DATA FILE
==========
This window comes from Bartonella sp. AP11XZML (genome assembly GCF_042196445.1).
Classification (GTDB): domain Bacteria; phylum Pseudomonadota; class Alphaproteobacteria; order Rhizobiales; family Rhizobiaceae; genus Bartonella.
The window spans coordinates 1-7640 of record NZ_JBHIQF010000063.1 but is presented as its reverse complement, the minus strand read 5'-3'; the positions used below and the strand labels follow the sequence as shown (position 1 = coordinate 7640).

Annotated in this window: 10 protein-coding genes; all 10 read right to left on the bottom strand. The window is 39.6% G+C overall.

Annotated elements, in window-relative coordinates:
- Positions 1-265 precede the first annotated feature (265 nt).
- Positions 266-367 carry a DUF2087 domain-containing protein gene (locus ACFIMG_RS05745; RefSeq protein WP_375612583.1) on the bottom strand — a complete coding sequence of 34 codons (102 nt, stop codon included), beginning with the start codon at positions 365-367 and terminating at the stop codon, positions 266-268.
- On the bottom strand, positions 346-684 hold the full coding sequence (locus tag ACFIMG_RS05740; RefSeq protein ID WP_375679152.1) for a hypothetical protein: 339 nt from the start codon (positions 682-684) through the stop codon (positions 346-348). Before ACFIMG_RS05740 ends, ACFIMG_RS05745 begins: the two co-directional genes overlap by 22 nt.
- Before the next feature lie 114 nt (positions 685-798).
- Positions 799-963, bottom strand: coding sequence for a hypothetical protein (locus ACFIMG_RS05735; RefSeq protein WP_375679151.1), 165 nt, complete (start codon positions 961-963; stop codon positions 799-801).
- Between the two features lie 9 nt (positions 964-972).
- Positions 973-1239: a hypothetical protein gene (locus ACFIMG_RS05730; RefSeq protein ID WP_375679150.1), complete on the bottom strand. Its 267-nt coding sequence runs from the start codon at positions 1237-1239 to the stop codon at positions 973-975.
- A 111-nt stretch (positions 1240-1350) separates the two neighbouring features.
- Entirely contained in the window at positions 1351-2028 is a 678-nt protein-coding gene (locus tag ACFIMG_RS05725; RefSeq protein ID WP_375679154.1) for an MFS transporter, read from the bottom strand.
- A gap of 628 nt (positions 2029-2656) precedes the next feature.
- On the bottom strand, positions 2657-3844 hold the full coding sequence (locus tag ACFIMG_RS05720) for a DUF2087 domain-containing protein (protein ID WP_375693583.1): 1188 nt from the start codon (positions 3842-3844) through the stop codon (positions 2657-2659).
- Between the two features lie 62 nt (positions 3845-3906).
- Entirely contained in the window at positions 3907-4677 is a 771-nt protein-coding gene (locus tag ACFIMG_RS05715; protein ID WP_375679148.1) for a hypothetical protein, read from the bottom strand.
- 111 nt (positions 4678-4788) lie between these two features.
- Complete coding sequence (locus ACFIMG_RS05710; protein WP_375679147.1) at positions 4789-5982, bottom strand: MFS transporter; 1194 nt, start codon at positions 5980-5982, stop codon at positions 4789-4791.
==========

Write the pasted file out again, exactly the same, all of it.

This window comes from Bartonella sp. AP11XZML (genome assembly GCF_042196445.1).
Classification (GTDB): domain Bacteria; phylum Pseudomonadota; class Alphaproteobacteria; order Rhizobiales; family Rhizobiaceae; genus Bartonella.
The window spans coordinates 1-7640 of record NZ_JBHIQF010000063.1 but is presented as its reverse complement, the minus strand read 5'-3'; the positions used below and the strand labels follow the sequence as shown (position 1 = coordinate 7640).

Annotated in this window: 10 protein-coding genes; all 10 read right to left on the bottom strand. The window is 39.6% G+C overall.

Annotated elements, in window-relative coordinates:
- Positions 1-265 precede the first annotated feature (265 nt).
- Positions 266-367 carry a DUF2087 domain-containing protein gene (locus ACFIMG_RS05745; RefSeq protein WP_375612583.1) on the bottom strand — a complete coding sequence of 34 codons (102 nt, stop codon included), beginning with the start codon at positions 365-367 and terminating at the stop codon, positions 266-268.
- On the bottom strand, positions 346-684 hold the full coding sequence (locus tag ACFIMG_RS05740; RefSeq protein ID WP_375679152.1) for a hypothetical protein: 339 nt from the start codon (positions 682-684) through the stop codon (positions 346-348). Before ACFIMG_RS05740 ends, ACFIMG_RS05745 begins: the two co-directional genes overlap by 22 nt.
- Before the next feature lie 114 nt (positions 685-798).
- Positions 799-963, bottom strand: coding sequence for a hypothetical protein (locus ACFIMG_RS05735; RefSeq protein WP_375679151.1), 165 nt, complete (start codon positions 961-963; stop codon positions 799-801).
- Between the two features lie 9 nt (positions 964-972).
- Positions 973-1239: a hypothetical protein gene (locus ACFIMG_RS05730; RefSeq protein ID WP_375679150.1), complete on the bottom strand. Its 267-nt coding sequence runs from the start codon at positions 1237-1239 to the stop codon at positions 973-975.
- A 111-nt stretch (positions 1240-1350) separates the two neighbouring features.
- Entirely contained in the window at positions 1351-2028 is a 678-nt protein-coding gene (locus tag ACFIMG_RS05725; RefSeq protein ID WP_375679154.1) for an MFS transporter, read from the bottom strand.
- A gap of 628 nt (positions 2029-2656) precedes the next feature.
- On the bottom strand, positions 2657-3844 hold the full coding sequence (locus tag ACFIMG_RS05720) for a DUF2087 domain-containing protein (protein ID WP_375693583.1): 1188 nt from the start codon (positions 3842-3844) through the stop codon (positions 2657-2659).
- Between the two features lie 62 nt (positions 3845-3906).
- Entirely contained in the window at positions 3907-4677 is a 771-nt protein-coding gene (locus tag ACFIMG_RS05715; protein ID WP_375679148.1) for a hypothetical protein, read from the bottom strand.
- 111 nt (positions 4678-4788) lie between these two features.
- Complete coding sequence (locus ACFIMG_RS05710; protein WP_375679147.1) at positions 4789-5982, bottom strand: MFS transporter; 1194 nt, start codon at positions 5980-5982, stop codon at positions 4789-4791.